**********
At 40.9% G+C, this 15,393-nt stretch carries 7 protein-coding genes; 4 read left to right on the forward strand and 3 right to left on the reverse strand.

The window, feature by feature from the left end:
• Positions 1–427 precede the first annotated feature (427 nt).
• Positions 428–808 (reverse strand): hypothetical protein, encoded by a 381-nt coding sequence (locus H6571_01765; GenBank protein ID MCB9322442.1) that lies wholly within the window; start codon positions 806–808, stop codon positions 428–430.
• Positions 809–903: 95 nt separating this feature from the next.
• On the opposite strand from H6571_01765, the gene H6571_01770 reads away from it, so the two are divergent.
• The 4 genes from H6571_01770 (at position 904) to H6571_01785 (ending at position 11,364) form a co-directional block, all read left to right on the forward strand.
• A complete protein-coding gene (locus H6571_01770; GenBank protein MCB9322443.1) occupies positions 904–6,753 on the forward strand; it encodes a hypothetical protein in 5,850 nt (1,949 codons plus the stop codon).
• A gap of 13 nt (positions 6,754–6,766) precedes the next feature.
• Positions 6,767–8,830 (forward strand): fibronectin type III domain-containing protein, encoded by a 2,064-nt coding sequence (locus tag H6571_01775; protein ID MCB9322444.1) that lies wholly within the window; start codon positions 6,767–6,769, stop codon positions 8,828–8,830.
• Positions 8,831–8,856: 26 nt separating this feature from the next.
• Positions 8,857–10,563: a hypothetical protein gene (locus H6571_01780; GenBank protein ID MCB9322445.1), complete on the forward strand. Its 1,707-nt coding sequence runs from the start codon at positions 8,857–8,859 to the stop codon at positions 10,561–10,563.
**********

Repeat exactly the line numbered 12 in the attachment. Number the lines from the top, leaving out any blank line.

• Positions 8,857–10,563: a hypothetical protein gene (locus H6571_01780; GenBank protein ID MCB9322445.1), complete on the forward strand. Its 1,707-nt coding sequence runs from the start codon at positions 8,857–8,859 to the stop codon at positions 10,561–10,563.